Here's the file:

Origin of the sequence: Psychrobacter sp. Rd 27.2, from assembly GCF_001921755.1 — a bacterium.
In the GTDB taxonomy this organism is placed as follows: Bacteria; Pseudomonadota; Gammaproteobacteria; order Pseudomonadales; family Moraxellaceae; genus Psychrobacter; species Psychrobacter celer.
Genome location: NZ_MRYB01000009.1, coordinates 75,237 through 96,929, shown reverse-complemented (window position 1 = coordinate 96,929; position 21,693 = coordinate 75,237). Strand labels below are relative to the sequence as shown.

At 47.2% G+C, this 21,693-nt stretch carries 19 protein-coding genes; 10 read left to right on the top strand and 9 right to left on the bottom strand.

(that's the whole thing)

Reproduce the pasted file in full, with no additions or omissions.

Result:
Origin of the sequence: Psychrobacter sp. Rd 27.2, from assembly GCF_001921755.1 — a bacterium.
In the GTDB taxonomy this organism is placed as follows: Bacteria; Pseudomonadota; Gammaproteobacteria; order Pseudomonadales; family Moraxellaceae; genus Psychrobacter; species Psychrobacter celer.
Genome location: NZ_MRYB01000009.1, coordinates 75,237 through 96,929, shown reverse-complemented (window position 1 = coordinate 96,929; position 21,693 = coordinate 75,237). Strand labels below are relative to the sequence as shown.

At 47.2% G+C, this 21,693-nt stretch carries 19 protein-coding genes; 10 read left to right on the top strand and 9 right to left on the bottom strand.